I could not resist the temptation to ask: Tell me something, Damiana: what do you recall? I wasn't recalling anything, she said, but your question makes me remember. I felt a weight in my chest. I've never fallen in love, I told her. She replied without hesitation: I have. And she concluded, not interrupting her work: I cried over you for twenty-two years. My heart skipped a beat. Looking for a dignified way out, I said: We would have made a good team. Well, it's wrong of you to say so now, she said, because you're no good to me anymore even as a consolation. As she was leaving the house, she said in the most natural way: You won't believe me but thanks be to God, I'm still a virgin.
I was twenty-one at the time, about to turn twenty-two. No prospect of graduating soon, and yet no reason to quit school. Caught in the most curiously depressing circumstances. For months I'd been stuck, unable to take one step in any new direction. The world kept moving on; I alone was at a standstill. In the autumn, everything took on a desolate cast, the colors swiftly fading before my eyes. The sunlight, the smell of the grass, the faintest patter of rain, everything got on my nerves.
Take an instance: the removal of the motto [In God We Trust] fetched out a clamor from the pulpit; little groups and small conventions of clergymen gathered themselves together all over the country, and one of these little groups, consisting of twenty-two ministers, put up a prodigious assertion unbacked by any quoted statistics and passed it unanimously in the form of a resolution: the assertion, to wit, that this is a Christian country. Why, Carnegie, so is hell. Those clergymen know that, inasmuch as "Strait is the way and narrow is the gate, and few? few? are they that enter in thereat" has had the natural effect of making hell the only really prominent Christian community in any of the worlds; but we don't brag of this and certainly it is not proper to brag and boast that America is a Christian country when we all know that certainly five-sixths of our population could not enter in at the narrow gate.
After twenty-two years of marriage, we had outgrown the challenge of making something out of nothing. The nesting instincts just weren't there anymore. I no longer hyperventilated over a melon keeper that I bought at a Tupperware party. I now worshipped at the shrine of convenience and Sara Lee. Bill no longer rushed home to make bird houses in the basement. He wanted to sleep in his BarcaLounger so he wouldn't be so tired when he went to bed. It was as if we were closing the door on the years of struggle. It wasn't fun anymore.
Junction nineteen! Una, she came off at Junction nineteen! You've added an hour to your journey before you even started. Come on, let's get you a drink. How's your love life, anyway?"Oh GOD. Why can't married people understand that this is no longer a polite question to ask? We wouldn't rush up to THEM and roar, "How's your marriage going? Still having sex?" Everyone knows that dating in your thirties is not the happy-go-lucky free-for-it-all it was when you were twenty-two and that the honest answer is more likely to be, "Actually, last night my married lover appeared wearing suspenders and a darling little Angora crop-top, told me he was gay/a sex addict/a narcotic addict/a commitment phobic and beat me up with a dildo," than, "Super, thanks.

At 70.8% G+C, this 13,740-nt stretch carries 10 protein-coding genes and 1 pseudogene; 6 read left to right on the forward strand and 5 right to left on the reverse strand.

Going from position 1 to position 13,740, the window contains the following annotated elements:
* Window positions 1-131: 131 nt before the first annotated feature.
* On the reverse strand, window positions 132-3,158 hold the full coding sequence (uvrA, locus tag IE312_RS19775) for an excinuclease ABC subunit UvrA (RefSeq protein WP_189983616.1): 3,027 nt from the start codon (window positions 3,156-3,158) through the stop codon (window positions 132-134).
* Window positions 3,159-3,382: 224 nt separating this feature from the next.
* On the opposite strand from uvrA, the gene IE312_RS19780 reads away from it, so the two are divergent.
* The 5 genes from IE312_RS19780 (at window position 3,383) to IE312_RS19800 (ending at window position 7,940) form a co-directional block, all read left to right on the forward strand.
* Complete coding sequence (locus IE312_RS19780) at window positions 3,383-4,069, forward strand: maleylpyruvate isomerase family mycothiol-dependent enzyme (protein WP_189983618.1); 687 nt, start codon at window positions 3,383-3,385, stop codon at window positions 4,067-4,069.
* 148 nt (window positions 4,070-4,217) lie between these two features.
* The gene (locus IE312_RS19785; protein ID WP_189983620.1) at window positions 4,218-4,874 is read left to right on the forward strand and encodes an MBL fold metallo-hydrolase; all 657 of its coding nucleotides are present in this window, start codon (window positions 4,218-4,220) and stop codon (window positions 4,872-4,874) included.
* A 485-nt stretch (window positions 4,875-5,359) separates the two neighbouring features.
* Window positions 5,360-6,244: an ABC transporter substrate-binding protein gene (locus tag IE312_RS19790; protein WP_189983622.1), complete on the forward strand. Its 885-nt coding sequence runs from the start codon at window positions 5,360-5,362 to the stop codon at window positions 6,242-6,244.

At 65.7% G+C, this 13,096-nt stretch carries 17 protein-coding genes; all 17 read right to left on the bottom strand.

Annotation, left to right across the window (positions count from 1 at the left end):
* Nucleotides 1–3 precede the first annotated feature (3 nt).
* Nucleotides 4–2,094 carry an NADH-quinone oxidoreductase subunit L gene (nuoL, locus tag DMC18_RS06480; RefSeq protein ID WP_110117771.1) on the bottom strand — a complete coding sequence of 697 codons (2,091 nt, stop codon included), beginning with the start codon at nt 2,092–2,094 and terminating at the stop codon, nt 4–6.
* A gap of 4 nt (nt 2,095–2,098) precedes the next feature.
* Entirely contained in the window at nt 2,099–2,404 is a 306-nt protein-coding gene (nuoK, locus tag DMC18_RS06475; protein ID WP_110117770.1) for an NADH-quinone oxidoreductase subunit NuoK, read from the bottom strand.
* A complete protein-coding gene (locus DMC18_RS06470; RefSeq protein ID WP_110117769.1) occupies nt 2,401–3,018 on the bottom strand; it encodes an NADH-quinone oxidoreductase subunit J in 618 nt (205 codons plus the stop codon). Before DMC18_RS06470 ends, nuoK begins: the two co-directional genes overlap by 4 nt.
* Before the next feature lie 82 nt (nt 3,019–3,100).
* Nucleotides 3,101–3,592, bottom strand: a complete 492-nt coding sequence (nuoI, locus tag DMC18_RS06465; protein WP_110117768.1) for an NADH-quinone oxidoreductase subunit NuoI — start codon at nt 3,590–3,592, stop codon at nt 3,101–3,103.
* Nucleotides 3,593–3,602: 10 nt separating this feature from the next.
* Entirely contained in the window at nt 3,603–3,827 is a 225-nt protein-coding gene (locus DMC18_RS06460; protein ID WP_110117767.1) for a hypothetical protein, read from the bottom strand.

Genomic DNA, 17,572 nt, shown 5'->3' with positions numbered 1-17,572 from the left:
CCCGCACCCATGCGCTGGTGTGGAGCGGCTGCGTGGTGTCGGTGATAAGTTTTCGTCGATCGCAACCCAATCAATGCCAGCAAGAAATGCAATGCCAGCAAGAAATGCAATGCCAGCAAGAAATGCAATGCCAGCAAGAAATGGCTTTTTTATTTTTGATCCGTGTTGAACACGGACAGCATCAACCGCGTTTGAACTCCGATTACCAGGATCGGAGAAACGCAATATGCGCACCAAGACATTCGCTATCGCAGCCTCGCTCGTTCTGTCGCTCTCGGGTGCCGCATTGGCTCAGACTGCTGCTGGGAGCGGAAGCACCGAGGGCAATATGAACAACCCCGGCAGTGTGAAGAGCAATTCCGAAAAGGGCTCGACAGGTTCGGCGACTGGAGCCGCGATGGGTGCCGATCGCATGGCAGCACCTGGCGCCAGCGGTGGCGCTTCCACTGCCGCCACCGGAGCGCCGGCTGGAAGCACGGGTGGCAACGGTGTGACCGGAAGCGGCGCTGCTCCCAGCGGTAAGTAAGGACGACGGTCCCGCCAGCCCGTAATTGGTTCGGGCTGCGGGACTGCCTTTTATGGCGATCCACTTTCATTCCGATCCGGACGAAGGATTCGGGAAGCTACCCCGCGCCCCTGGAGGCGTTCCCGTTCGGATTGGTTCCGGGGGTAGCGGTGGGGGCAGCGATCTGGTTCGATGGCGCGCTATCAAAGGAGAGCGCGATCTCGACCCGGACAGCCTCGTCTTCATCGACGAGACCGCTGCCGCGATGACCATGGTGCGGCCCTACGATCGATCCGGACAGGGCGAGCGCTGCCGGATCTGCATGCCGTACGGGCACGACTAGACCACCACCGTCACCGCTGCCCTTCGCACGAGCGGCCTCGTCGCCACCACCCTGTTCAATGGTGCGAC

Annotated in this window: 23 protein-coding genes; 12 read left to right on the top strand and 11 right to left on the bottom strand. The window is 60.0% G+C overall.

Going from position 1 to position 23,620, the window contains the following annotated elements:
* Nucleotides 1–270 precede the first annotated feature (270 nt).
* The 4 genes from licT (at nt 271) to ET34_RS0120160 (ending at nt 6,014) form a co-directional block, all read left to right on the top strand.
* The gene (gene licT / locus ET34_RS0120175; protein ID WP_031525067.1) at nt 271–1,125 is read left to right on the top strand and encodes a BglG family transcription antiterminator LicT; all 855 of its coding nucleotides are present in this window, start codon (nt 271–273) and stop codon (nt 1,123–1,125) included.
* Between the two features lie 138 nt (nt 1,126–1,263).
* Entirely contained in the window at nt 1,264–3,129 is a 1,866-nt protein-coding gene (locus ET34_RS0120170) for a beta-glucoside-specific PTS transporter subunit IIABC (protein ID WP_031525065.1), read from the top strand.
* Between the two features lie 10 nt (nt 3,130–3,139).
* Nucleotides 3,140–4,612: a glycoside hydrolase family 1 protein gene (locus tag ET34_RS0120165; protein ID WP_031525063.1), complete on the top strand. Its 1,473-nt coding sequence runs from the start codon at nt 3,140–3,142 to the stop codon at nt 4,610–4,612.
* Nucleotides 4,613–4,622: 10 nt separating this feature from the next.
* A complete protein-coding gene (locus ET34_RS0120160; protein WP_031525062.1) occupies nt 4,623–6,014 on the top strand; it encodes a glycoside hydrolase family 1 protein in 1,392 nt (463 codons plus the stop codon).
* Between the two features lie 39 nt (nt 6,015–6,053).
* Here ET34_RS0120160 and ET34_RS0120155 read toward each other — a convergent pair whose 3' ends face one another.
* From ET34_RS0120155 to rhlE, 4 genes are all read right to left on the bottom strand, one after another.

We have one set of obligations to the world in general, and we have other sets, never to be reconciled, to our fellow-country men, to our neighbors, to our friends, to our family to our children. We have to go through not two slits at the same time but twenty-two. All we can do is to look afterwards, and see what happened.
I know, it looks pure and beautiful to you now, at your great old age of twenty-two. But do you know what it means? Thirty years of a lost cause, that sounds beautiful, doesn't it? But do you know how many days there are in thirty years? Do you know what happens in those days?... I want you to know what's in store for you. There will be days when you'll look at your hands and you'll want to take something and smash every bone in them, because they'll be taunting you with what they could do, if you found a chance for them to do it, and you can't find that chance, and you can't bear your living body because it has failed those hands somewhere.
All day long this man would toil thus, his whole being centered upon the purpose of making twenty-three instead of twenty-two and a half cents an hour; and then his product would be reckoned up by the census taker, and jubilant captains of industry would boast of it in their banquet halls, telling how our workers are nearly twice as efficient as those of any other country. If we are the greatest nation the sun ever shone upon, it would seem to be mainly because we have been able to goad our wage-earners to this pitch of frenzy.
I remember walking across Sixty-second Street one twilight that first spring, or the second spring, they were all alike for a while. I was late to meet someone but I stopped at Lexington Avenue and bought a peach and stood on the corner eating it and knew that I had come out out of the West and reached the mirage. I could taste the peach and feel the soft air blowing from a subway grating on my legs and I could smell lilac and garbage and expensive perfume and I knew that it would cost something sooner or later—because I did not belong there, did not come from there—but when you are twenty-two or twenty-three, you figure that later you will have a high emotional balance, and be able to pay whatever it costs. I still believed in possibilities then, still had the sense, so peculiar to New York, that something extraordinary would happen any minute, any day, any month.